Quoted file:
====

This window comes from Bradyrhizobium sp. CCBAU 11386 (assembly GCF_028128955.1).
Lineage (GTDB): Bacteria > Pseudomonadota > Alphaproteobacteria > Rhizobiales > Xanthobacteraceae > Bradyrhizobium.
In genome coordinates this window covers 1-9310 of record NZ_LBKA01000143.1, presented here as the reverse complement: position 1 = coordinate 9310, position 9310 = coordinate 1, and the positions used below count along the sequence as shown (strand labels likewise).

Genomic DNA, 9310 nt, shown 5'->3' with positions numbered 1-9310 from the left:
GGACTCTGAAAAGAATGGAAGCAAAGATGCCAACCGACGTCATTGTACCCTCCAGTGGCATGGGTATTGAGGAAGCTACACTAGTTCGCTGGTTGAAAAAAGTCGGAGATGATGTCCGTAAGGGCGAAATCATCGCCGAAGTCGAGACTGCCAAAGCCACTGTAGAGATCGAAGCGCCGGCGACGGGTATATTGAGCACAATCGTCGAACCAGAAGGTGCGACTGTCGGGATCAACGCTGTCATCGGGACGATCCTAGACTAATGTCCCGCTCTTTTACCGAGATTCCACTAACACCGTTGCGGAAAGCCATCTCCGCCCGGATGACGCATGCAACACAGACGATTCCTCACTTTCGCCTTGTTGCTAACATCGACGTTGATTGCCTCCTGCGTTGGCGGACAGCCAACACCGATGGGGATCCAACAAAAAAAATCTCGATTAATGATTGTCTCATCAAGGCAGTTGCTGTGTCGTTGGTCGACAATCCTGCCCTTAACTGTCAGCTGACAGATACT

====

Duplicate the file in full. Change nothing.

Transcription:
This window comes from Bradyrhizobium sp. CCBAU 11386 (assembly GCF_028128955.1).
Lineage (GTDB): Bacteria > Pseudomonadota > Alphaproteobacteria > Rhizobiales > Xanthobacteraceae > Bradyrhizobium.
In genome coordinates this window covers 1-9310 of record NZ_LBKA01000143.1, presented here as the reverse complement: position 1 = coordinate 9310, position 9310 = coordinate 1, and the positions used below count along the sequence as shown (strand labels likewise).

Genomic DNA, 9310 nt, shown 5'->3' with positions numbered 1-9310 from the left:
GGACTCTGAAAAGAATGGAAGCAAAGATGCCAACCGACGTCATTGTACCCTCCAGTGGCATGGGTATTGAGGAAGCTACACTAGTTCGCTGGTTGAAAAAAGTCGGAGATGATGTCCGTAAGGGCGAAATCATCGCCGAAGTCGAGACTGCCAAAGCCACTGTAGAGATCGAAGCGCCGGCGACGGGTATATTGAGCACAATCGTCGAACCAGAAGGTGCGACTGTCGGGATCAACGCTGTCATCGGGACGATCCTAGACTAATGTCCCGCTCTTTTACCGAGATTCCACTAACACCGTTGCGGAAAGCCATCTCCGCCCGGATGACGCATGCAACACAGACGATTCCTCACTTTCGCCTTGTTGCTAACATCGACGTTGATTGCCTCCTGCGTTGGCGGACAGCCAACACCGATGGGGATCCAACAAAAAAAATCTCGATTAATGATTGTCTCATCAAGGCAGTTGCTGTGTCGTTGGTCGACAATCCTGCCCTTAACTGTCAGCTGACAGATACT